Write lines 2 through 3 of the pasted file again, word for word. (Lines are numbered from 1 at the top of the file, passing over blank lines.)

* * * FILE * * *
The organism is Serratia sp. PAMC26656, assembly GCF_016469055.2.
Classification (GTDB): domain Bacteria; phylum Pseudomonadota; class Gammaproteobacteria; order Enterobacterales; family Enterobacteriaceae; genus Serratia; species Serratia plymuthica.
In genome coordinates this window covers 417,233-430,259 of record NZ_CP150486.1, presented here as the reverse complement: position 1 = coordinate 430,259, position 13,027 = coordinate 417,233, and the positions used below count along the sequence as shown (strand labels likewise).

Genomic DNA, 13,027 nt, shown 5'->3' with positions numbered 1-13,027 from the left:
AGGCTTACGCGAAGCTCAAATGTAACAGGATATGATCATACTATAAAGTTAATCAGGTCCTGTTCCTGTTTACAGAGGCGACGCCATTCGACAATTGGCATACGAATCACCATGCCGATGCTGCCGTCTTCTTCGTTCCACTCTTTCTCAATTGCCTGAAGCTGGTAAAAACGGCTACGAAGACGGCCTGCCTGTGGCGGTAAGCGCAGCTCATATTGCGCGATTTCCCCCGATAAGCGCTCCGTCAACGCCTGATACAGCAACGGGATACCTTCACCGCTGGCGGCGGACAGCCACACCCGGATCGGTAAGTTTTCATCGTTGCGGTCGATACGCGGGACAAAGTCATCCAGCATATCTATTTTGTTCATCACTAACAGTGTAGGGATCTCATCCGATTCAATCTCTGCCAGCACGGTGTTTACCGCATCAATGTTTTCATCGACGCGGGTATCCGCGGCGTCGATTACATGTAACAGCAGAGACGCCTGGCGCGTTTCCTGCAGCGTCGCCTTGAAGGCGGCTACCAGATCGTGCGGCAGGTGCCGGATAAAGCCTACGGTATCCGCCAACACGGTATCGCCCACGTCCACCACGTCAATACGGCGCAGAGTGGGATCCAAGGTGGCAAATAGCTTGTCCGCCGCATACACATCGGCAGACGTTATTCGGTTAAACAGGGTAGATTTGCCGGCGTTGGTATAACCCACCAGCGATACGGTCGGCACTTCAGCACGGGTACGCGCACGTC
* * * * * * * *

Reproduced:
Classification (GTDB): domain Bacteria; phylum Pseudomonadota; class Gammaproteobacteria; order Enterobacterales; family Enterobacteriaceae; genus Serratia; species Serratia plymuthica.
In genome coordinates this window covers 417,233-430,259 of record NZ_CP150486.1, presented here as the reverse complement: position 1 = coordinate 430,259, position 13,027 = coordinate 417,233, and the positions used below count along the sequence as shown (strand labels likewise).